Various financial institutions, government agencies, etc., use public records information to confirm people's identities, as touched upon in UPS my choice -- How can I access my public records? The information often includes relatives, past addresses, banks that have serviced your loans, cars you've owned, etc.

By definition, if the information is obtained from publicly-available records, anyone should be able to look up this information. I understand that it prevents random strangers from casually guessing my information and cracking my account, but I see ads all the time for $40 instant public records background checks.

If someone wants to break into my financial accounts or download my tax returns and steal my identity, what's to stop them from just searching public records themselves or buying a report? Maybe decades ago it was more difficult to search public records because you had to physically travel around and/or make a lot of phone calls. But in an age when almost everything is instantly searchable, how and why are public records considered "secure enough" to confirm anyone's identity?

  • I would disagree that public records are "secure enough" to confirm anyone's identity. They are used primarily as you have concluded which is to simply add one more layer of protection. Several sets of public records, however, would have to be accessed. But really, anyone with insider information gathered from social media or direct contact could spoof an identity verified via the UPS Security Quiz. The risk, however, is primarily to the first package that goes astray.
    – Val
    May 27, 2015 at 20:09
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    Because there isn't any other easy way. Passwords, certificates, OTP tokens, etc can be lost/forgotten. Once that happens there isn't anything else you can use to remotely verify the identity of the person.
    – user42178
    May 27, 2015 at 20:11
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    It's an interesting debate space you're opening up, Rob. However it would be easier to discuss the pros and cons of public records objectively if you could give a specific context of application: who needs to authenticate you, and who needs or want to impersonate you? May 28, 2015 at 0:03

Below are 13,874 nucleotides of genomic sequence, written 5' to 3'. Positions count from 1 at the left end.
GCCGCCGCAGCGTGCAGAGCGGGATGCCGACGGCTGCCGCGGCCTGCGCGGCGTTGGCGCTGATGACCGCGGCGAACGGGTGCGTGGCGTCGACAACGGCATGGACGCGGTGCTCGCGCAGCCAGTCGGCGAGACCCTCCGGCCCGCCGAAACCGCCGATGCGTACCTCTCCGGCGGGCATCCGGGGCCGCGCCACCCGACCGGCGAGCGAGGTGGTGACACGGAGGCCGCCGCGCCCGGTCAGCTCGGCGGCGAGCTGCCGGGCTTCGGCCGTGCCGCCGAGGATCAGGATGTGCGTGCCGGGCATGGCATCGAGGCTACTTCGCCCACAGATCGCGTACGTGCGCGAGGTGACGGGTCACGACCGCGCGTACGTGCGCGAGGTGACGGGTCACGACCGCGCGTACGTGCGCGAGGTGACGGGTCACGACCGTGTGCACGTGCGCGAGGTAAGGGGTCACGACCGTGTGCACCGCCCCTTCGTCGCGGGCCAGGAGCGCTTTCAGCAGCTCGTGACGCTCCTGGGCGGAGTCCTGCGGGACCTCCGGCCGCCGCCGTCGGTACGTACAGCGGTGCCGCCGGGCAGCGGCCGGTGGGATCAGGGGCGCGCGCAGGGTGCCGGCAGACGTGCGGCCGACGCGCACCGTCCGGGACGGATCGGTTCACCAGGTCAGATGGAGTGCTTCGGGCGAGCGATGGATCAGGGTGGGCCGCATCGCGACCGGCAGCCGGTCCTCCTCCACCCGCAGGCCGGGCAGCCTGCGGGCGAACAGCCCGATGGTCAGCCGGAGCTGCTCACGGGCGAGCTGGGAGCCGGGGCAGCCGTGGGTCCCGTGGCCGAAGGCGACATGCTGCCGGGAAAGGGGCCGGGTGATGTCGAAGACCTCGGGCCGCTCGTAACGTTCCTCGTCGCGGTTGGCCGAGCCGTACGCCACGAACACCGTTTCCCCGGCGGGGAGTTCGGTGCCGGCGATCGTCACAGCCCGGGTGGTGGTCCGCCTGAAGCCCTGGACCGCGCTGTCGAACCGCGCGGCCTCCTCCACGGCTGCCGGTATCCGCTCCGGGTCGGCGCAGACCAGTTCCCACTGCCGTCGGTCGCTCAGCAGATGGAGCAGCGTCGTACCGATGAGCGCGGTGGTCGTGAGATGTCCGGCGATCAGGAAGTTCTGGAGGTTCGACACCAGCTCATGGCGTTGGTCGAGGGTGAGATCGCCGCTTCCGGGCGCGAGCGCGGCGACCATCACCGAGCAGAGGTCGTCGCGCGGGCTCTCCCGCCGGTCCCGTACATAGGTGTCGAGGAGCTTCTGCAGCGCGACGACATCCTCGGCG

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    @Val a few cases in which I've had to verify my identity via information obtained from public records were to create a user account, view my credit or loan history, or apply for credit. In these cases the public records-based questions were not an additional layer of authentication; they were basically the only layer of authentication. I agree with you that information obtained from public records should not be considered secure enough, but it seems to me that many institutions do consider it secure enough.
    – rob
    May 28, 2015 at 4:50
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    @rob, I was responding specifically to the UPS scenario. I went through a similar "security quiz" (those are air-quotes) when I signed up with the Social Security office. If a person knew my address he could have seen the answer to one of the questions from Google Maps. In regards to UPS, at least UPS had an option which was unmentioned in the question which was the sending of a token via SMS text. The problem with "what you have" type authentication questions is that they are too easily turned into "what you know" questions. (Quick! Somebody kick the soap box away.)
    – Val
    May 28, 2015 at 14:01

1 Answer 1


You ask how and why information about you is "secure enough" to serve as an authenticator. The answer is, it's not.

Identifiers must be unique, and there must not ever be a need to change an identifier.

Authenticators need not be unique and must be changeable if the authenticator is compromised. Further, authenticators must not be researchable.

So, example: the SSN is a dandy identifier; it's (supposed to be) unique and seldom if ever changed. It's a terrible authenticator. Literally thousands of people have legitimate access to your SSN and mine: bank, employer, stockbroker, IRS, and others.

Similarly, you cannot (legitimately) change your birth date, mother's maiden name, bank that services your loan of 2005, your first car, and all those other things that people sometimes try to use as authenticators. And they're all researchable.

That, relying on researchable authenticators, is how the IRS managed to give 100,000 tax returns to scammers earlier this year.

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